By Richie Unterberger

At first glance and hearing, The Zodiac: Cosmic Sounds might seem like an anomaly in the Elektra catalog. When it appeared in 1967, the label was recognized primarily for its eclectic catalog of folk recordings, and starting around 1965 for its run of extremely important folk-rock records by Love, Judy Collins, Tom Rush, Tim Buckley, and others.  Just a couple of catalog numbers in advance of the album was the debut by the Doors, which would advance Elektra to a whole new level.

    The Zodiac: Cosmic Sounds, however, was like none of those records. It was not so much the product of a group or artist as it was a collectively-hatched concept album, matching psychedelic mood music with spoken prose and all manner of exotic and electronic instrumentation. It was, as the subtitle boasted, "celestial counterpoint with words and music." And as the back sleeve instructed, in capital purple letters, it "MUST BE PLAYED IN THE DARK." Should there have been any doubt that it was serious, the astrological sign of each contributor listed on the back sleeve was announced, in parentheses, after each name, even for Elektra owner Jac Holzman. Artist Abe Gurvin and art director William S. Harvey concocted a suitably florid sleeve, with a mosaic of colors so bold and gaudy they nearly glowed in the dark, supplemented by huge wavy title lettering and a nocturnal backdrop.

    Divided into 12 separate tracks, one for each astrological sign, it appeared just as both psychedelic rock and astrology itself were coming into vogue in the youthful counterculture. In some respects it was similar to other instrumental psychsploitation albums of the time, with a spacy yet tight groove that could have fit into the soundtrack of 1966 Sunset Strip documentaries, played in large measure by seasoned Los Angeles session musicians. In other respects, it was futuristic, embellished by some of the first Moog synthesizer ever heard on a commercial recording, an assortment of exotic percussive instruments, and sitar. The arrangements were further decorated by haunting harpsichord and organ, along with standard mid-1960s Los Angeles rock guitar licks. For those who took the astrology as seriously as the music, there was the dramatic reading of narrator Cyrus Faryar, musing upon aspects of each astrological sign in a rich, deep voice without a hint of irony.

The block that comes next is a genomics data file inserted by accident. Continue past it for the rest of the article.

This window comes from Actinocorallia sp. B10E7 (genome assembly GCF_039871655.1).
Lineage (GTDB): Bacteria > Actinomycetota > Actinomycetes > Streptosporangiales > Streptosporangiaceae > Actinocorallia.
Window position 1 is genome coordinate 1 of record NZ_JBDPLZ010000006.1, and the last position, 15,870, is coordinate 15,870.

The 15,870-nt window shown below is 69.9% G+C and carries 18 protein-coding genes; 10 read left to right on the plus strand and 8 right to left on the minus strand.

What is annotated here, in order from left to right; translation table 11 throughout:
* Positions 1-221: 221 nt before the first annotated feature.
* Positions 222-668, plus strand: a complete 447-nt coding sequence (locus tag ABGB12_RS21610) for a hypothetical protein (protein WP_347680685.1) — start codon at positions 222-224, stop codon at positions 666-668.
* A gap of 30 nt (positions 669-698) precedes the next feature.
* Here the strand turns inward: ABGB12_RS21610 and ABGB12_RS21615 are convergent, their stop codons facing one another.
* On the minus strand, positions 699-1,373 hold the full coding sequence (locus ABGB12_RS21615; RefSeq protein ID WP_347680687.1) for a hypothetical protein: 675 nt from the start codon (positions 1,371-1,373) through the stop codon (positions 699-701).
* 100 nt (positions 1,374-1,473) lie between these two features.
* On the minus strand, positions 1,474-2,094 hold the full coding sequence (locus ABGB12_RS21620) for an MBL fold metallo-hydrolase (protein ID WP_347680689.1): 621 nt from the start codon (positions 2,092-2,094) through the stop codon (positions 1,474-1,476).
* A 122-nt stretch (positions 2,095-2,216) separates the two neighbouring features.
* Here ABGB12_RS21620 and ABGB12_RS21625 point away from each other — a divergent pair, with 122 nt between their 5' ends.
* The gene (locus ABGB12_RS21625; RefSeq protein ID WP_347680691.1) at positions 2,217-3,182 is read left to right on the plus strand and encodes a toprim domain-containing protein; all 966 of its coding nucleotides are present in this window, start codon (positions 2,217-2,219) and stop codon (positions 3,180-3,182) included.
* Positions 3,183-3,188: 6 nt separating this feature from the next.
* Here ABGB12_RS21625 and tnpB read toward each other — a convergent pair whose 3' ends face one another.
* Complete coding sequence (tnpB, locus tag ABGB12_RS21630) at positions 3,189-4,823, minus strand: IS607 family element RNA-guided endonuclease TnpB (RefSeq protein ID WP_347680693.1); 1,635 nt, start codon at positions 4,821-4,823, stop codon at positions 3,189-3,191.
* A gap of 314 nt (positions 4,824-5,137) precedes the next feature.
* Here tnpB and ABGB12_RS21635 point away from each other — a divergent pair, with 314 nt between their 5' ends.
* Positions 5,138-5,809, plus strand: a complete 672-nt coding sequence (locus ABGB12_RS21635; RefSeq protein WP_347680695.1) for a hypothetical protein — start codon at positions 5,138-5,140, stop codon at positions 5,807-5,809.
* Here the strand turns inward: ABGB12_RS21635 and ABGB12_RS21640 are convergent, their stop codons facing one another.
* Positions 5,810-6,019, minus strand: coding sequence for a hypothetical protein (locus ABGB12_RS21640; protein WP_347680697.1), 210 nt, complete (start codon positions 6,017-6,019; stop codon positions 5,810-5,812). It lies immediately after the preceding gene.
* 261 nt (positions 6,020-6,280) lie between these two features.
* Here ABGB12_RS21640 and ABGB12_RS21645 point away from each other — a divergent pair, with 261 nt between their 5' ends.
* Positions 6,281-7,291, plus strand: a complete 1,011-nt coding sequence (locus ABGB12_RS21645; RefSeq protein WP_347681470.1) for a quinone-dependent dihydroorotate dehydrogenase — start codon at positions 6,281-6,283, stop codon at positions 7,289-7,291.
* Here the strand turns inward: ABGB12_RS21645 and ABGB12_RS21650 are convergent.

Only a few of the musicians involved in the album were listed on the back cover, and much mystery has surrounded the conception and realization of the record in the ensuing years. As it happens, though, the album featured some of the creme de la creme of the Los Angeles session musician clique, as well as some notable contributors with strong ties to the early-1960s folk music that had been Elektra's backbone prior to 1965. In addition, there were precedents for albums not tied to a particular artist in the Elektra discography. Only two or three years before, the company had released a 13-volume series of Authentic Sound Effects, as well as records on how to play bass and blues guitar. The Zodiac: Cosmic Sounds was not an accidental one-shot aberration from an out-of-control producer, but in fact instigated by Elektra founder and president Jac Holzman himself.

    "The idea was mine," Holzman confirms. "It was not my first choice for a concept album. But the person I broached [my first choice] to stopped returning my phone calls and stole the idea for himself. I was pissed, and then decided that the Zodiac was an even better concept, and far more hip for its time. Plus, it neatly divided itself into twelve tracks."

    Producing the album was Alex Hassilev, one-third of the Limeliters, the successful pop-folk group of the early 1960s who had recorded their debut LP for Elektra in 1960 (followed by numerous other ones for RCA). Hassilev had recently formed a production company with Mort Garson, who had arranged one of Alex's RCA albums (as well as doing some arranging for fellow Limeliter Glenn Yarborough). "Mort was going to do most of the arranging, I was going to do most of the producing, and we were going to make millions of dollars," says Hassilev today. "But of course, that never happened."

    Yet in the meantime, "we had sold a concept to Jac to do a series of concept albums called 'The Sea,' 'The City,' and I think there was another one as well. He went for it." But Rod McKuen did his own album matching words about the sea to arrangements by Anita Kerr on the early '67 Warner Brothers LP called The Sea, which to Hassilev's recollection "kind of torpedoed our project. As I recall, Rod was supposed to be part of that project; that's how we sold it. And Rod jumped ship, and went over to Warners with Anita Kerr.  That was definitely a bitter pill, 'cause [Garson] wrote a bunch of music that never saw the light of day."

    Something of the original sea concept did survive on the Dusk 'Til Dawn Orchestra's Sea Drift LP, produced by Hassilev with an orchestra conducted by Garson, and released on Elektra just before The Zodiac (in fact, it bears catalog # 74008, just one digit shy of The Zodiac's #74009). In comparison to The Zodiac, according to Hassilev, the wholly instrumental Sea Drift "was a much more conventional album, a symphonic type of album. I went to England to record it with English musicians. The Dusk 'Til Dawn Orchestra was a bunch of English session players, like twelve strings and four celli and that kind of stuff. It was supposed to have had Rod McKuen on it. It was a bad scene.